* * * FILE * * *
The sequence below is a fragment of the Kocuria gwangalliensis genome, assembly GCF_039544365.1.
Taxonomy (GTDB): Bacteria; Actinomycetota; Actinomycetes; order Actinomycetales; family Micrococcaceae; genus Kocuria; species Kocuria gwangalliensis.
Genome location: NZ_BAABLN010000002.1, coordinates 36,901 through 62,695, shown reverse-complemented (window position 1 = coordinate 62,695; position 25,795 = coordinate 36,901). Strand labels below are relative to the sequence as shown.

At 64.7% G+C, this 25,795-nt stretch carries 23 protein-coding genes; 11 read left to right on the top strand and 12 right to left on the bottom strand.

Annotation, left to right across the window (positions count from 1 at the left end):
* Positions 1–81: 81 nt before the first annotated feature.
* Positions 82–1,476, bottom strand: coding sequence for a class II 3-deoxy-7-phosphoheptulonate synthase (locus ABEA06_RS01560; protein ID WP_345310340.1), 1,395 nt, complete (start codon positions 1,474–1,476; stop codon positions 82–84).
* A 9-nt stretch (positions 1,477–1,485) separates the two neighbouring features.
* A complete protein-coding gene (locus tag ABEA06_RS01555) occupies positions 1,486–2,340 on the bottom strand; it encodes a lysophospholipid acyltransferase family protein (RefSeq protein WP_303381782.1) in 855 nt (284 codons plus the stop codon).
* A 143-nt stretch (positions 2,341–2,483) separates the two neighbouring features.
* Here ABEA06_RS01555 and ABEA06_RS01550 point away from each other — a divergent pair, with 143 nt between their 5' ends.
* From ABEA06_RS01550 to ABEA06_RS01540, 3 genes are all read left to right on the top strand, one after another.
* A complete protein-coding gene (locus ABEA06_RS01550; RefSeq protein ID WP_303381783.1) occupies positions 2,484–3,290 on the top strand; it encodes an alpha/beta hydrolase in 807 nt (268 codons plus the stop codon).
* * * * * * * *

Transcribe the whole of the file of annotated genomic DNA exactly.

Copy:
The sequence below is a fragment of the Kocuria gwangalliensis genome, assembly GCF_039544365.1.
Taxonomy (GTDB): Bacteria; Actinomycetota; Actinomycetes; order Actinomycetales; family Micrococcaceae; genus Kocuria; species Kocuria gwangalliensis.
Genome location: NZ_BAABLN010000002.1, coordinates 36,901 through 62,695, shown reverse-complemented (window position 1 = coordinate 62,695; position 25,795 = coordinate 36,901). Strand labels below are relative to the sequence as shown.

At 64.7% G+C, this 25,795-nt stretch carries 23 protein-coding genes; 11 read left to right on the top strand and 12 right to left on the bottom strand.

Annotation, left to right across the window (positions count from 1 at the left end):
* Positions 1–81: 81 nt before the first annotated feature.
* Positions 82–1,476, bottom strand: coding sequence for a class II 3-deoxy-7-phosphoheptulonate synthase (locus ABEA06_RS01560; protein ID WP_345310340.1), 1,395 nt, complete (start codon positions 1,474–1,476; stop codon positions 82–84).
* A 9-nt stretch (positions 1,477–1,485) separates the two neighbouring features.
* A complete protein-coding gene (locus tag ABEA06_RS01555) occupies positions 1,486–2,340 on the bottom strand; it encodes a lysophospholipid acyltransferase family protein (RefSeq protein WP_303381782.1) in 855 nt (284 codons plus the stop codon).
* A 143-nt stretch (positions 2,341–2,483) separates the two neighbouring features.
* Here ABEA06_RS01555 and ABEA06_RS01550 point away from each other — a divergent pair, with 143 nt between their 5' ends.
* From ABEA06_RS01550 to ABEA06_RS01540, 3 genes are all read left to right on the top strand, one after another.
* A complete protein-coding gene (locus ABEA06_RS01550; RefSeq protein ID WP_303381783.1) occupies positions 2,484–3,290 on the top strand; it encodes an alpha/beta hydrolase in 807 nt (268 codons plus the stop codon).